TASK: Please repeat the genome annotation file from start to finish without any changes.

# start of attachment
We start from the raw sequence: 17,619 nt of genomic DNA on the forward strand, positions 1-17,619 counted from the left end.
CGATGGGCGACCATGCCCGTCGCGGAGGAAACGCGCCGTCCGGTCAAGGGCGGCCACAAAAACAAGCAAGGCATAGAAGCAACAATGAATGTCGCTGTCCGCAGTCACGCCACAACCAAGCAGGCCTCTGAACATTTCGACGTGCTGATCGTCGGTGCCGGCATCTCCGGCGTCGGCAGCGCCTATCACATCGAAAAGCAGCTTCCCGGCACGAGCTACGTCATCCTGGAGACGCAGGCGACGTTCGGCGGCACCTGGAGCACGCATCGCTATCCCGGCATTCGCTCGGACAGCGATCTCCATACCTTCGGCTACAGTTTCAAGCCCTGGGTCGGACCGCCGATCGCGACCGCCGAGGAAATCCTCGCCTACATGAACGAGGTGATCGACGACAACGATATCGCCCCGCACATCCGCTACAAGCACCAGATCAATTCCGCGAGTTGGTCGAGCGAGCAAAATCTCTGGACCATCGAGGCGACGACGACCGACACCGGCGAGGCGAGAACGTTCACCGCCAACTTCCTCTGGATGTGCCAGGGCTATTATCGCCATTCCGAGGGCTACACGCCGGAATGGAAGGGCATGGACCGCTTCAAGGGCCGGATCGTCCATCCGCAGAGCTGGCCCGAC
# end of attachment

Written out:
We start from the raw sequence: 17,619 nt of genomic DNA on the forward strand, positions 1-17,619 counted from the left end.
CGATGGGCGACCATGCCCGTCGCGGAGGAAACGCGCCGTCCGGTCAAGGGCGGCCACAAAAACAAGCAAGGCATAGAAGCAACAATGAATGTCGCTGTCCGCAGTCACGCCACAACCAAGCAGGCCTCTGAACATTTCGACGTGCTGATCGTCGGTGCCGGCATCTCCGGCGTCGGCAGCGCCTATCACATCGAAAAGCAGCTTCCCGGCACGAGCTACGTCATCCTGGAGACGCAGGCGACGTTCGGCGGCACCTGGAGCACGCATCGCTATCCCGGCATTCGCTCGGACAGCGATCTCCATACCTTCGGCTACAGTTTCAAGCCCTGGGTCGGACCGCCGATCGCGACCGCCGAGGAAATCCTCGCCTACATGAACGAGGTGATCGACGACAACGATATCGCCCCGCACATCCGCTACAAGCACCAGATCAATTCCGCGAGTTGGTCGAGCGAGCAAAATCTCTGGACCATCGAGGCGACGACGACCGACACCGGCGAGGCGAGAACGTTCACCGCCAACTTCCTCTGGATGTGCCAGGGCTATTATCGCCATTCCGAGGGCTACACGCCGGAATGGAAGGGCATGGACCGCTTCAAGGGCCGGATCGTCCATCCGCAGAGCTGGCCCGAC